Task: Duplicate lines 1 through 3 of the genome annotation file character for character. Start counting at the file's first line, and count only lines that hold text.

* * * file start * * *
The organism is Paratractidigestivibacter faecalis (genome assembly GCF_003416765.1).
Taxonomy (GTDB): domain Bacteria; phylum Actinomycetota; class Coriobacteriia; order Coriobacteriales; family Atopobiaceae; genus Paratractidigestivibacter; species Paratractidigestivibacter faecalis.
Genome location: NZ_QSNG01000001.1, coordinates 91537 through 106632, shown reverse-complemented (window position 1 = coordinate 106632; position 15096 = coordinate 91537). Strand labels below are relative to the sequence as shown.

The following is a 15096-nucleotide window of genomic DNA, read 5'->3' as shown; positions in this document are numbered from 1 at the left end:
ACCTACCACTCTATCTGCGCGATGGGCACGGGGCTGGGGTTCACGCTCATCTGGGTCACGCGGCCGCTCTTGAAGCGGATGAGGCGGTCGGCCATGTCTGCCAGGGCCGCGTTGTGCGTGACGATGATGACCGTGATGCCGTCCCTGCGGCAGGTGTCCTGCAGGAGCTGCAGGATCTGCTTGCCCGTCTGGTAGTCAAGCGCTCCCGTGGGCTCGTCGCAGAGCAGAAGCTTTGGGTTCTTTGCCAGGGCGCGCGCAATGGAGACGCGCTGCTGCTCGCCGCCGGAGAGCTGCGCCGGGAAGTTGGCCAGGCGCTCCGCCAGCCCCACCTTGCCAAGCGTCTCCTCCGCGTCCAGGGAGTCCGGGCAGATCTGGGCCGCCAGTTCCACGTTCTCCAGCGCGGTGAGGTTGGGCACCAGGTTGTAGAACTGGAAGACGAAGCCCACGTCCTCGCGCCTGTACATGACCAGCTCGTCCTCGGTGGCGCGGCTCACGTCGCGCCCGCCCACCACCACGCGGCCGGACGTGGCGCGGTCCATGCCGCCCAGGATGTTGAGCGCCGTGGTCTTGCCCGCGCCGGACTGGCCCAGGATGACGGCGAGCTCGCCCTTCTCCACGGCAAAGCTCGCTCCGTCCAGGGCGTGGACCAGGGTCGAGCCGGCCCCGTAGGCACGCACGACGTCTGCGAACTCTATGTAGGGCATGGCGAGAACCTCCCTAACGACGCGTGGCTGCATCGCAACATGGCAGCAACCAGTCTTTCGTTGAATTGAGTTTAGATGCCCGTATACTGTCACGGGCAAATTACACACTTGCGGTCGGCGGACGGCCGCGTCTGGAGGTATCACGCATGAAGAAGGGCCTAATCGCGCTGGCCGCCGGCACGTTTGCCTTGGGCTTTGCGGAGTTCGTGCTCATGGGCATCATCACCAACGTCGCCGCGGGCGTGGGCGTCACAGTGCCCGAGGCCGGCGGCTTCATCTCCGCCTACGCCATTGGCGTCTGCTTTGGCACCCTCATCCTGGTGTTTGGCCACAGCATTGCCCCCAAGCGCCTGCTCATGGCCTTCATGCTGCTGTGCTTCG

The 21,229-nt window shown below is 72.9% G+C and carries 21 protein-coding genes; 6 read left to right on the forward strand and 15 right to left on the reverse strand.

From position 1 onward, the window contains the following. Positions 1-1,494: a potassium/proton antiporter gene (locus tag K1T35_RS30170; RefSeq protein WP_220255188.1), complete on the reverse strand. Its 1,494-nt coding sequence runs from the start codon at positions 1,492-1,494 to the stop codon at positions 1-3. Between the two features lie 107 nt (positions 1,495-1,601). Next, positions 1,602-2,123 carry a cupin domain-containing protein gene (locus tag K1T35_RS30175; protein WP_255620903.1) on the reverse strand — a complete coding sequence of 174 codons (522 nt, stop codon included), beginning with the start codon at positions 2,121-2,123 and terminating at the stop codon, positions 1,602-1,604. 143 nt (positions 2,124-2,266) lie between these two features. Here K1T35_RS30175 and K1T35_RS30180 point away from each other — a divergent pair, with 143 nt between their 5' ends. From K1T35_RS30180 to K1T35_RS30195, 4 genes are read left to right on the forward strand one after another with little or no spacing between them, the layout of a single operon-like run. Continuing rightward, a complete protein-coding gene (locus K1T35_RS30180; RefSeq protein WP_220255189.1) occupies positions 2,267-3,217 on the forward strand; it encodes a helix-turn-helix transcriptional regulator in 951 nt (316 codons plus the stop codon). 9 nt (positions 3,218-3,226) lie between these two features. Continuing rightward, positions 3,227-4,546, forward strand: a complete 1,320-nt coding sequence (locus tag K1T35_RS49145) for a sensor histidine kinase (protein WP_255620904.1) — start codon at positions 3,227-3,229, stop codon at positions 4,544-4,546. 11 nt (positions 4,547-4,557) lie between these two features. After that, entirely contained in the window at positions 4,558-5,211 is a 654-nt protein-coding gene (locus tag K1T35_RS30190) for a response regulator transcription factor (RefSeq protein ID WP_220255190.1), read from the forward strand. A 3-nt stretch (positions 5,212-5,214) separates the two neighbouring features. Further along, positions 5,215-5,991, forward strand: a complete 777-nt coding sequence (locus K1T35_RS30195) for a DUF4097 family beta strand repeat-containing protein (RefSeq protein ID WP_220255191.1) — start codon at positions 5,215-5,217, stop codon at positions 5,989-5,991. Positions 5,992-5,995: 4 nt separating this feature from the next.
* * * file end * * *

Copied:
The organism is Paratractidigestivibacter faecalis (genome assembly GCF_003416765.1).
Taxonomy (GTDB): domain Bacteria; phylum Actinomycetota; class Coriobacteriia; order Coriobacteriales; family Atopobiaceae; genus Paratractidigestivibacter; species Paratractidigestivibacter faecalis.
Genome location: NZ_QSNG01000001.1, coordinates 91537 through 106632, shown reverse-complemented (window position 1 = coordinate 106632; position 15096 = coordinate 91537). Strand labels below are relative to the sequence as shown.